Tony Norman is right about the Springsteen Super Bowl ad.
Watch it again:
Here is his Pittsburgh Post-Gazette column on the ad:
This is not Bruce Springsteen’s best work. Those of us of a certain age were immediately compelled to reach for our vinyl copies of his 1982 album “Nebraska”–a far more honest depiction of America than his Jeep commercial by a factor of 100–and play it nonstop just to counteract the treacly sentiments and blatant inauthenticity of what we’d just seen and heard in an ad broadcast only once on TV.
If the Jeep commercial had been filmed after the putsch by a pro-Trump mob on the Capitol on Jan. 6, Mr. Springsteen would’ve been more specific about the maladies at the heart of the American narrative because he would’ve looked ridiculous avoiding it.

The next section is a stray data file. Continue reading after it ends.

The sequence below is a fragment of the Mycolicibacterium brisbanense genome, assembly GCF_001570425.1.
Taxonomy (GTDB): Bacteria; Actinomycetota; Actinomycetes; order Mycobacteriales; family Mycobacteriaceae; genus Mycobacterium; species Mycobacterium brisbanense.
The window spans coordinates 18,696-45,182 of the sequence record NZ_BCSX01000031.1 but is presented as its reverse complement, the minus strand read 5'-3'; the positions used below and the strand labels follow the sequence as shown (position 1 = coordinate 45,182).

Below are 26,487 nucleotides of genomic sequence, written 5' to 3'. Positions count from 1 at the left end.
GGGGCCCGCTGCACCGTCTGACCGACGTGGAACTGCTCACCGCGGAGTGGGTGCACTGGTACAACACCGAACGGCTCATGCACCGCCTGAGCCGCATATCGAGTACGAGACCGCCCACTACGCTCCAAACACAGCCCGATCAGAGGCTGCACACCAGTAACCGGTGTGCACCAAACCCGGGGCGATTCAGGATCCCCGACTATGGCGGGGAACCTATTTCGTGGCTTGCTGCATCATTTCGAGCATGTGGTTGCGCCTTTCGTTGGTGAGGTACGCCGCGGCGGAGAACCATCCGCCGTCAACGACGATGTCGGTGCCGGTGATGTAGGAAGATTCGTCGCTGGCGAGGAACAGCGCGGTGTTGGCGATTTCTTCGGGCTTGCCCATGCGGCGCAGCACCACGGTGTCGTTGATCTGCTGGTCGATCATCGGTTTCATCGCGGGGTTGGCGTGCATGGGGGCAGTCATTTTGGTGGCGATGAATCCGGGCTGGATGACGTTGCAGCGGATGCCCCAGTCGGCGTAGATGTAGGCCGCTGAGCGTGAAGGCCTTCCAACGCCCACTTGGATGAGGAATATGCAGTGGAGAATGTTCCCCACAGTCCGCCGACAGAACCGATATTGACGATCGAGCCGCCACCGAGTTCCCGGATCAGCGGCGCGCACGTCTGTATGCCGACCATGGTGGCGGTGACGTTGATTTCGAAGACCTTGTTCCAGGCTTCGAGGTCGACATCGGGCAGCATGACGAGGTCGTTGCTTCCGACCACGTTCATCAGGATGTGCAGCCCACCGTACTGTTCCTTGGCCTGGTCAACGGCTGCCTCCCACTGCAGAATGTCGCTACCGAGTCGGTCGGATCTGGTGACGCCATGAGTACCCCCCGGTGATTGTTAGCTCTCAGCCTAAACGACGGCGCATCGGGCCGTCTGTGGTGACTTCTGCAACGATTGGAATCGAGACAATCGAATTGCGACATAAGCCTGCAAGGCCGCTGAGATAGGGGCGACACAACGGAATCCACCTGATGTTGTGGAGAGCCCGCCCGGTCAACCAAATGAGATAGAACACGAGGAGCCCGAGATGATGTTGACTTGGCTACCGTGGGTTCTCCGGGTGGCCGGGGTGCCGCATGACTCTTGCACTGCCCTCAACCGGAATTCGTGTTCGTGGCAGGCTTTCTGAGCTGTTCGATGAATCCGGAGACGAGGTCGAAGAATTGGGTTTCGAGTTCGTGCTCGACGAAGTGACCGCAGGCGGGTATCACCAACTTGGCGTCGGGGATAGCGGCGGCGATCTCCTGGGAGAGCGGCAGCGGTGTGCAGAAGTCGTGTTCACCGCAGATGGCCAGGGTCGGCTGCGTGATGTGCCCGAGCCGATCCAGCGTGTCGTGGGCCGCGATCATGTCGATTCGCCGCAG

The ad’s appeal to bland centrism in the service of selling cars juxtaposed with the reality of our traumatized American moment was too much to reconcile.
Regardless of their political ideology, most die-hard Springsteen fans hated the ad because it failed to say anything that could be corroborated by their lived experience. Mr. Springsteen has written dozens of songs with cars as the main or secondary character, but none of them was as rusted through with cliches as that Jeep commercial.
Read the entire piece here.